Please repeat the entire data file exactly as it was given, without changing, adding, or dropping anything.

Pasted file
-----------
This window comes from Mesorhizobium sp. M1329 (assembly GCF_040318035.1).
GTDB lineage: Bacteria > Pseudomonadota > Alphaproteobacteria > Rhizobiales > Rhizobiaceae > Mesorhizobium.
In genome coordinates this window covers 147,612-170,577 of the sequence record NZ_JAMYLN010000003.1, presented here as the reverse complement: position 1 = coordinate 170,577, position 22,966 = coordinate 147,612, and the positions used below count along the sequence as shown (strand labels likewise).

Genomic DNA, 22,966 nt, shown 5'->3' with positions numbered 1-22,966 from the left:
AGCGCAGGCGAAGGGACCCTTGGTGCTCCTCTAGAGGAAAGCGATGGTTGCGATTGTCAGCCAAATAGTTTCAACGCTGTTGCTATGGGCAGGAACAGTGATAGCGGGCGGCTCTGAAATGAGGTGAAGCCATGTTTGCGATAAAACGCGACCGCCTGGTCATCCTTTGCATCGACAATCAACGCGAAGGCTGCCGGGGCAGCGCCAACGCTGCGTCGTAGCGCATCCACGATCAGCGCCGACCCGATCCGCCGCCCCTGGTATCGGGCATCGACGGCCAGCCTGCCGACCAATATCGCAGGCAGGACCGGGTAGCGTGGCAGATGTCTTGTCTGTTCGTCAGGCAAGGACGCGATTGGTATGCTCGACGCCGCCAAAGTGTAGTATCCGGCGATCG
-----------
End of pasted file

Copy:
This window comes from Mesorhizobium sp. M1329 (assembly GCF_040318035.1).
GTDB lineage: Bacteria > Pseudomonadota > Alphaproteobacteria > Rhizobiales > Rhizobiaceae > Mesorhizobium.
In genome coordinates this window covers 147,612-170,577 of the sequence record NZ_JAMYLN010000003.1, presented here as the reverse complement: position 1 = coordinate 170,577, position 22,966 = coordinate 147,612, and the positions used below count along the sequence as shown (strand labels likewise).

Genomic DNA, 22,966 nt, shown 5'->3' with positions numbered 1-22,966 from the left:
AGCGCAGGCGAAGGGACCCTTGGTGCTCCTCTAGAGGAAAGCGATGGTTGCGATTGTCAGCCAAATAGTTTCAACGCTGTTGCTATGGGCAGGAACAGTGATAGCGGGCGGCTCTGAAATGAGGTGAAGCCATGTTTGCGATAAAACGCGACCGCCTGGTCATCCTTTGCATCGACAATCAACGCGAAGGCTGCCGGGGCAGCGCCAACGCTGCGTCGTAGCGCATCCACGATCAGCGCCGACCCGATCCGCCGCCCCTGGTATCGGGCATCGACGGCCAGCCTGCCGACCAATATCGCAGGCAGGACCGGGTAGCGTGGCAGATGTCTTGTCTGTTCGTCAGGCAAGGACGCGATTGGTATGCTCGACGCCGCCAAAGTGTAGTATCCGGCGATCG